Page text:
Salinity is the concentration of dissolved salts in sea water. Sodium chloride (ordinary table salt) is the most well known, but other mineral compounds can also be found. Salinity is a key parameter used to describe the oceanic processes since along with temperature and pressure; it influences the density of the sea water. These variations in density create, in particular, the thermohaline circulation, a major factor in the regulation of our climate.
Evaporation or the addition of fresh water (the melting of glaciers or sea ice) modifies salinity at the ocean's surface. Deeper in the ocean, the mixture of different waters causes variations in salinity (surface water sinking into the ocean depths due to its density, the arrival of deep Mediterranean water in the Atlantic, etc.).
Salinity map for 18/01/2011 over the "Crush" penguin zone. Salinity variations in this zone usually follow the same lines as the ocean's topography and the surface temperature. (Mercator/EU Copernicus Marine Service - Figure Argonautica)
Orders of magnitude
Salt is traditionally expressed in "psu" or "practical salinity unit". Actually, this is the weight of dissolved salt in grams per kilogram (hence, per litre) of water. In the ocean, it has a magnitude of 33 to 37 psu. It can reach 40 psu in the Mediterranean, particularly, in the East where evaporation is high and there is little addition of fresh water and smaller quantities of the Atlantic's less salty water.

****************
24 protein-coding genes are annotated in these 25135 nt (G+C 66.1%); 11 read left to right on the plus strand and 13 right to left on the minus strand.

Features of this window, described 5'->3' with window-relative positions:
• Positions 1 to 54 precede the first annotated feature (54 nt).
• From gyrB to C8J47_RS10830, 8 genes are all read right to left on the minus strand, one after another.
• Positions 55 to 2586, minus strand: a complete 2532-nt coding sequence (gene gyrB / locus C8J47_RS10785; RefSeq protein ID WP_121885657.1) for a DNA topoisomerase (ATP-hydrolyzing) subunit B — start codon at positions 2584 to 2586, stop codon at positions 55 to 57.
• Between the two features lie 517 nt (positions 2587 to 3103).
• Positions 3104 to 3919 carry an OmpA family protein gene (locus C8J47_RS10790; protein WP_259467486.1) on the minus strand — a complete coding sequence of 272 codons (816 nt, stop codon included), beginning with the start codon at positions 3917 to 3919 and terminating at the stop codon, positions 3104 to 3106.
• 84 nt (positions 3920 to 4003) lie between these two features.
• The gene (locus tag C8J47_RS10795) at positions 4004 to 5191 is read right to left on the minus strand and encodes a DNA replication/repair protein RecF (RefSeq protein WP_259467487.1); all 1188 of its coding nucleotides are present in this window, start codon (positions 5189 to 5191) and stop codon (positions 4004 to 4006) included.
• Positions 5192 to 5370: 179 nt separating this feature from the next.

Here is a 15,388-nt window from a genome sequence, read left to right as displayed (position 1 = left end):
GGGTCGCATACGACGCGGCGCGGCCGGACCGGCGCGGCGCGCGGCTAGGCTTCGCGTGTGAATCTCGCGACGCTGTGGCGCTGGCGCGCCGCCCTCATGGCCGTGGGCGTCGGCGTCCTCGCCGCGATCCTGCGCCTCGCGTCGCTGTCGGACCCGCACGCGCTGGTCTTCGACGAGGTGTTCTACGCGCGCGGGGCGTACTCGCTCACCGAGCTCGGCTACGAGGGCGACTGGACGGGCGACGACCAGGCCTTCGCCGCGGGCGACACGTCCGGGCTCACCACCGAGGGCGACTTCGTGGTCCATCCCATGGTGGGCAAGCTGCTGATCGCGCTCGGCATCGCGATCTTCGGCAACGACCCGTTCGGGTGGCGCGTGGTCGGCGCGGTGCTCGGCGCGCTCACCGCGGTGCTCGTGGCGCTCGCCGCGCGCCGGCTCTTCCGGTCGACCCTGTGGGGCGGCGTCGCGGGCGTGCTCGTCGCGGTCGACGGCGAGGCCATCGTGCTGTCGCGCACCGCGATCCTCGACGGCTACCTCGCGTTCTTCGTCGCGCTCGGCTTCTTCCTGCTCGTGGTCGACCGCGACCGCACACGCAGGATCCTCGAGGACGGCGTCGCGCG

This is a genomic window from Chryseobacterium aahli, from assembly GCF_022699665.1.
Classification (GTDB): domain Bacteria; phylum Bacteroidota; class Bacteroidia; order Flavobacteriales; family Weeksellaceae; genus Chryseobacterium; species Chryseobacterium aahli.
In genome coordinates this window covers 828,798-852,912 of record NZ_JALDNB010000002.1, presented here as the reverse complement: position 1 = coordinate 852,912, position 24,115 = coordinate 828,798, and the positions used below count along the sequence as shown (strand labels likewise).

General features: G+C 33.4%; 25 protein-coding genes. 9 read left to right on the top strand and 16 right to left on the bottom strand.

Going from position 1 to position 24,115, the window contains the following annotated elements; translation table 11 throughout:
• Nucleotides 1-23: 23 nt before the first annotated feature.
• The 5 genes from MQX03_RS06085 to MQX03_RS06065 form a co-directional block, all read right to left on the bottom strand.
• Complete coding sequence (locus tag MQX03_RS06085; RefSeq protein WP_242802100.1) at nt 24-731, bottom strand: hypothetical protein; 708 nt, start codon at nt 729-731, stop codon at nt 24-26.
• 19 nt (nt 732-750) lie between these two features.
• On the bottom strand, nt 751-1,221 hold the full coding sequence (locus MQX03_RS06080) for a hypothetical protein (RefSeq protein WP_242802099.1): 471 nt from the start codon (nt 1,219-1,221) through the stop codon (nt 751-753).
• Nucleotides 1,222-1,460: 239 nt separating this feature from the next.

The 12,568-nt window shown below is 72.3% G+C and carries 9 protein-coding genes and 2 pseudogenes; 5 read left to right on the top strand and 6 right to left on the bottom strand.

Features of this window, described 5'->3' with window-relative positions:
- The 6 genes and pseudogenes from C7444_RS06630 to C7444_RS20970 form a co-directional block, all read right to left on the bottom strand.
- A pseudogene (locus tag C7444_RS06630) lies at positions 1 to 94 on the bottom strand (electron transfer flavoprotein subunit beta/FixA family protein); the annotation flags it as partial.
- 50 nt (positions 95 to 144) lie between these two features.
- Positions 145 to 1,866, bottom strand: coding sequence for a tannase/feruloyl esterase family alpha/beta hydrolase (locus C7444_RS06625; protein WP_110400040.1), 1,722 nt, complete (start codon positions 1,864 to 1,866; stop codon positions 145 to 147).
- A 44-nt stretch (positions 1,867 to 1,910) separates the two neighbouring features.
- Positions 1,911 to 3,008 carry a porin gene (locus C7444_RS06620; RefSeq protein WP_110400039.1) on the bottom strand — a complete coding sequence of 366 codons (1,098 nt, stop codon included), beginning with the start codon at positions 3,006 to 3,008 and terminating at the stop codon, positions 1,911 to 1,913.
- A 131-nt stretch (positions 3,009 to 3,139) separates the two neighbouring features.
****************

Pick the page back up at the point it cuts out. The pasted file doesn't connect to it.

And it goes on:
The Smos satellite (Soil Moisture and Ocean Salinity, ESA) was launched in November 2009 to measure ocean salinity. It uses a microwave radiometer.
Smos measures "brightness temperature" at the surface, i.e. the energy emitted naturally by the surface at that frequency. We can determine salinity at the ocean's surface (SSS: Sea Surface Salinity) using this brightness temperature. This calculation is nevertheless fairly difficult because, on one hand, salinity has a fairly low effect on brightness temperature (0.5 K per psu at 20° C and only 0.3 K/psu at 5° C); and, on the other hand, brightness temperature does not depend on salinity alone: two other parameters, sea surface temperature (SST) and surface roughness (caused by initial approximations of "instantaneous" wind blowing in that place and time) play an important role.
Smos satellite data are not (yet) available in Argonautica.
Ocean measurements (in situ)
Ocean measurements are made by oceanographic ships during measurement campaigns, using drifting buoys deployed during scientific missions at sea, as for the Argo network, or anchored buoys such as TAO, PIRATA, etc.
Oceanic forecast models also provide data on salinity. The Mercator model is used for salinity in Argonautica.